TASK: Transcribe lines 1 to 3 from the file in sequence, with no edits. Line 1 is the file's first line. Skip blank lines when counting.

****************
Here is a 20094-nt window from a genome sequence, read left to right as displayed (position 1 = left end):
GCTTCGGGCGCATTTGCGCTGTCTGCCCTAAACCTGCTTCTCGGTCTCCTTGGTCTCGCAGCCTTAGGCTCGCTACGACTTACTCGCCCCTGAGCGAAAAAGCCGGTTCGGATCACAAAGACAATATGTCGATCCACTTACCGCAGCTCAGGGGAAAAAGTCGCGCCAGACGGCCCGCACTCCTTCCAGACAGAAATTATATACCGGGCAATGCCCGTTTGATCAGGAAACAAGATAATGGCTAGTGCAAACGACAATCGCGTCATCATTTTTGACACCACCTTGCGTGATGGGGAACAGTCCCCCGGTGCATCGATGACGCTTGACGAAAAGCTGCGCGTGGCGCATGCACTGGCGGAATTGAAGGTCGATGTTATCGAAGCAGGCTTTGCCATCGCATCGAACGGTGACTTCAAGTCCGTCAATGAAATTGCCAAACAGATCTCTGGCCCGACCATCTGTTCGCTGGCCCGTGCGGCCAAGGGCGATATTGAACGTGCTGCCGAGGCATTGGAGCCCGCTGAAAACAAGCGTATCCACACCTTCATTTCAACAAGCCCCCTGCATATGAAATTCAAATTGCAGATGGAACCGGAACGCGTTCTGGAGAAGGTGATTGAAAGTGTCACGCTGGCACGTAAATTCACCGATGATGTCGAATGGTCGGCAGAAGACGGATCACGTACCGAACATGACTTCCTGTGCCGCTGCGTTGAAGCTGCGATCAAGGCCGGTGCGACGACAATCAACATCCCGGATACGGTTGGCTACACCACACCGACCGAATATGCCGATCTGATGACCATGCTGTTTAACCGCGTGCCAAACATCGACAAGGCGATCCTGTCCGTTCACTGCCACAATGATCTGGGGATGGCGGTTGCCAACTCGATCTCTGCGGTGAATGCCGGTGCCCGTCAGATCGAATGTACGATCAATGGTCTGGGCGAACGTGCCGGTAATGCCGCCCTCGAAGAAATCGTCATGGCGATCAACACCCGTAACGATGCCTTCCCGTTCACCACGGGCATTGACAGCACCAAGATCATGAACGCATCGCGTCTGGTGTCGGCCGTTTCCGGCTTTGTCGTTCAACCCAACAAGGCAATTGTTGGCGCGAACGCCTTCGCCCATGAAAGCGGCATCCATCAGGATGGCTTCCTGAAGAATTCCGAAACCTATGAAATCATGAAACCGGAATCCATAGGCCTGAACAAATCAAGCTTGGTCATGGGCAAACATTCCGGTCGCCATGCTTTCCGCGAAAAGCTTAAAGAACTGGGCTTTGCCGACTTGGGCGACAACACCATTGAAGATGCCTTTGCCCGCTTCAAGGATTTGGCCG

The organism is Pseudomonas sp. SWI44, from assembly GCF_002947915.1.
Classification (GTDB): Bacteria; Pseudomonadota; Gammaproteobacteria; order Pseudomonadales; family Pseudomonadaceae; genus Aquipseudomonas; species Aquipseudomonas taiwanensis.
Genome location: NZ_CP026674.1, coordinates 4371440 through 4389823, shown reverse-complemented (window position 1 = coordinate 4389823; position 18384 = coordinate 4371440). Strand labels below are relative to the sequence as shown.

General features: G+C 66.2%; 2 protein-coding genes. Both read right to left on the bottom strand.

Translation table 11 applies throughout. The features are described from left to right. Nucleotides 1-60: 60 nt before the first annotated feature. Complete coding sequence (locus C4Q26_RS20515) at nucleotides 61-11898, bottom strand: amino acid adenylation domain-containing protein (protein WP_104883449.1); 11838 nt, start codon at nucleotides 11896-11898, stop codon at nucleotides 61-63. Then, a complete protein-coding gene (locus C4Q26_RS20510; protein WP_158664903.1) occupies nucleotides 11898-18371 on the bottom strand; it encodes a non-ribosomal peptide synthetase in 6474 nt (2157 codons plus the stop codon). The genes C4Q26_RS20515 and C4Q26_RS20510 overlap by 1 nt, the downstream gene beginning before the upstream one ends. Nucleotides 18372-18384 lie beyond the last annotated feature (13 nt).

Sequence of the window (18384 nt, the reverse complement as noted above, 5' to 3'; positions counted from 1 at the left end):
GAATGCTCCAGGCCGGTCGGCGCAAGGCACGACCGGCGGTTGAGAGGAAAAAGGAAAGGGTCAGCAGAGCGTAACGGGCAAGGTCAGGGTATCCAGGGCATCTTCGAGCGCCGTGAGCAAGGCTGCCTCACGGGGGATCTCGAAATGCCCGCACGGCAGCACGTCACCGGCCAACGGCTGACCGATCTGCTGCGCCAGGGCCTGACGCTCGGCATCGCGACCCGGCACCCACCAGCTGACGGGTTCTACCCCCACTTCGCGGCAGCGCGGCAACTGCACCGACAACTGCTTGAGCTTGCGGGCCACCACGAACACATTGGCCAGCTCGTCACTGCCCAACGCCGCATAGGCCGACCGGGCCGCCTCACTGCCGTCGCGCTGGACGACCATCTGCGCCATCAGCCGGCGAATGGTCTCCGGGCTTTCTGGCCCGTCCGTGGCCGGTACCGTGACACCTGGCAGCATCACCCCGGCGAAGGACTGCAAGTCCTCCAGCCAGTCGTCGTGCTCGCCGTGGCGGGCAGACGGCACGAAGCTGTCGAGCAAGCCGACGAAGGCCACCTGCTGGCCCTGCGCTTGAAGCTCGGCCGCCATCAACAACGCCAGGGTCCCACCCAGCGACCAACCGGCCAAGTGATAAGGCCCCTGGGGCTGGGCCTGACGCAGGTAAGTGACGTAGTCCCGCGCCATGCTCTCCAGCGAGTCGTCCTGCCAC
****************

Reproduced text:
Here is a 20094-nt window from a genome sequence, read left to right as displayed (position 1 = left end):
GCTTCGGGCGCATTTGCGCTGTCTGCCCTAAACCTGCTTCTCGGTCTCCTTGGTCTCGCAGCCTTAGGCTCGCTACGACTTACTCGCCCCTGAGCGAAAAAGCCGGTTCGGATCACAAAGACAATATGTCGATCCACTTACCGCAGCTCAGGGGAAAAAGTCGCGCCAGACGGCCCGCACTCCTTCCAGACAGAAATTATATACCGGGCAATGCCCGTTTGATCAGGAAACAAGATAATGGCTAGTGCAAACGACAATCGCGTCATCATTTTTGACACCACCTTGCGTGATGGGGAACAGTCCCCCGGTGCATCGATGACGCTTGACGAAAAGCTGCGCGTGGCGCATGCACTGGCGGAATTGAAGGTCGATGTTATCGAAGCAGGCTTTGCCATCGCATCGAACGGTGACTTCAAGTCCGTCAATGAAATTGCCAAACAGATCTCTGGCCCGACCATCTGTTCGCTGGCCCGTGCGGCCAAGGGCGATATTGAACGTGCTGCCGAGGCATTGGAGCCCGCTGAAAACAAGCGTATCCACACCTTCATTTCAACAAGCCCCCTGCATATGAAATTCAAATTGCAGATGGAACCGGAACGCGTTCTGGAGAAGGTGATTGAAAGTGTCACGCTGGCACGTAAATTCACCGATGATGTCGAATGGTCGGCAGAAGACGGATCACGTACCGAACATGACTTCCTGTGCCGCTGCGTTGAAGCTGCGATCAAGGCCGGTGCGACGACAATCAACATCCCGGATACGGTTGGCTACACCACACCGACCGAATATGCCGATCTGATGACCATGCTGTTTAACCGCGTGCCAAACATCGACAAGGCGATCCTGTCCGTTCACTGCCACAATGATCTGGGGATGGCGGTTGCCAACTCGATCTCTGCGGTGAATGCCGGTGCCCGTCAGATCGAATGTACGATCAATGGTCTGGGCGAACGTGCCGGTAATGCCGCCCTCGAAGAAATCGTCATGGCGATCAACACCCGTAACGATGCCTTCCCGTTCACCACGGGCATTGACAGCACCAAGATCATGAACGCATCGCGTCTGGTGTCGGCCGTTTCCGGCTTTGTCGTTCAACCCAACAAGGCAATTGTTGGCGCGAACGCCTTCGCCCATGAAAGCGGCATCCATCAGGATGGCTTCCTGAAGAATTCCGAAACCTATGAAATCATGAAACCGGAATCCATAGGCCTGAACAAATCAAGCTTGGTCATGGGCAAACATTCCGGTCGCCATGCTTTCCGCGAAAAGCTTAAAGAACTGGGCTTTGCCGACTTGGGCGACAACACCATTGAAGATGCCTTTGCCCGCTTCAAGGATTTGGCCG

The organism is Pseudomonas sp. SWI44, from assembly GCF_002947915.1.